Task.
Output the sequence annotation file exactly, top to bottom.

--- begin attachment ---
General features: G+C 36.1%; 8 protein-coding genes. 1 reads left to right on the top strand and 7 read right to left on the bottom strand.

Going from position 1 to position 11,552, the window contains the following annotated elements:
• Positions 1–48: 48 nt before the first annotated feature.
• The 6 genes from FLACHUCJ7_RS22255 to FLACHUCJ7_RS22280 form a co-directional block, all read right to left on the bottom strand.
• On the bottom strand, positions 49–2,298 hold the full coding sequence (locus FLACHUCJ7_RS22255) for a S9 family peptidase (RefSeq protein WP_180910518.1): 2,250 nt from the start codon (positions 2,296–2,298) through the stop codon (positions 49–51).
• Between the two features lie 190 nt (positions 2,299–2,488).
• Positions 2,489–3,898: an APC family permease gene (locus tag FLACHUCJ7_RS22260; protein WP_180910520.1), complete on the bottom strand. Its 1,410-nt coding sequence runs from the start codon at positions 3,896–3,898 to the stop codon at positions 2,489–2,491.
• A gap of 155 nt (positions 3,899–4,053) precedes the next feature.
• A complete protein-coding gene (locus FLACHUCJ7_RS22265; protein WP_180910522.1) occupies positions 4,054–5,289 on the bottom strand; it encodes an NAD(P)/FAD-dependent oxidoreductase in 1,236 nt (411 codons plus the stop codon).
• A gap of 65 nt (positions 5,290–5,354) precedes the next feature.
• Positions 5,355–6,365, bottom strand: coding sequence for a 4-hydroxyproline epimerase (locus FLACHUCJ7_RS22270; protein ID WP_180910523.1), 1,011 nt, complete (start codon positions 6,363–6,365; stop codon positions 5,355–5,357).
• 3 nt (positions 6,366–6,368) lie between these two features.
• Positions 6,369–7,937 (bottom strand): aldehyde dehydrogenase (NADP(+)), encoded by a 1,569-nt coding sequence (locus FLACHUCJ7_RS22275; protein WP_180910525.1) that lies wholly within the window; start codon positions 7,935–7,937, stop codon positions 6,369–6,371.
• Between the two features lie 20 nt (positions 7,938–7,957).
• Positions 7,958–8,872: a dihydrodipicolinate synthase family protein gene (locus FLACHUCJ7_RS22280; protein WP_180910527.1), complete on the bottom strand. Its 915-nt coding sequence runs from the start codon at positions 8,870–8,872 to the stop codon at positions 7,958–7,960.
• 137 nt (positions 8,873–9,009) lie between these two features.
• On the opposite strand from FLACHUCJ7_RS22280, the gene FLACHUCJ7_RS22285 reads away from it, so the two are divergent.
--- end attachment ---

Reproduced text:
General features: G+C 36.1%; 8 protein-coding genes. 1 reads left to right on the top strand and 7 read right to left on the bottom strand.

Going from position 1 to position 11,552, the window contains the following annotated elements:
• Positions 1–48: 48 nt before the first annotated feature.
• The 6 genes from FLACHUCJ7_RS22255 to FLACHUCJ7_RS22280 form a co-directional block, all read right to left on the bottom strand.
• On the bottom strand, positions 49–2,298 hold the full coding sequence (locus FLACHUCJ7_RS22255) for a S9 family peptidase (RefSeq protein WP_180910518.1): 2,250 nt from the start codon (positions 2,296–2,298) through the stop codon (positions 49–51).
• Between the two features lie 190 nt (positions 2,299–2,488).
• Positions 2,489–3,898: an APC family permease gene (locus tag FLACHUCJ7_RS22260; protein WP_180910520.1), complete on the bottom strand. Its 1,410-nt coding sequence runs from the start codon at positions 3,896–3,898 to the stop codon at positions 2,489–2,491.
• A gap of 155 nt (positions 3,899–4,053) precedes the next feature.
• A complete protein-coding gene (locus FLACHUCJ7_RS22265; protein WP_180910522.1) occupies positions 4,054–5,289 on the bottom strand; it encodes an NAD(P)/FAD-dependent oxidoreductase in 1,236 nt (411 codons plus the stop codon).
• A gap of 65 nt (positions 5,290–5,354) precedes the next feature.
• Positions 5,355–6,365, bottom strand: coding sequence for a 4-hydroxyproline epimerase (locus FLACHUCJ7_RS22270; protein ID WP_180910523.1), 1,011 nt, complete (start codon positions 6,363–6,365; stop codon positions 5,355–5,357).
• 3 nt (positions 6,366–6,368) lie between these two features.
• Positions 6,369–7,937 (bottom strand): aldehyde dehydrogenase (NADP(+)), encoded by a 1,569-nt coding sequence (locus FLACHUCJ7_RS22275; protein WP_180910525.1) that lies wholly within the window; start codon positions 7,935–7,937, stop codon positions 6,369–6,371.
• Between the two features lie 20 nt (positions 7,938–7,957).
• Positions 7,958–8,872: a dihydrodipicolinate synthase family protein gene (locus FLACHUCJ7_RS22280; protein WP_180910527.1), complete on the bottom strand. Its 915-nt coding sequence runs from the start codon at positions 8,870–8,872 to the stop codon at positions 7,958–7,960.
• 137 nt (positions 8,873–9,009) lie between these two features.
• On the opposite strand from FLACHUCJ7_RS22280, the gene FLACHUCJ7_RS22285 reads away from it, so the two are divergent.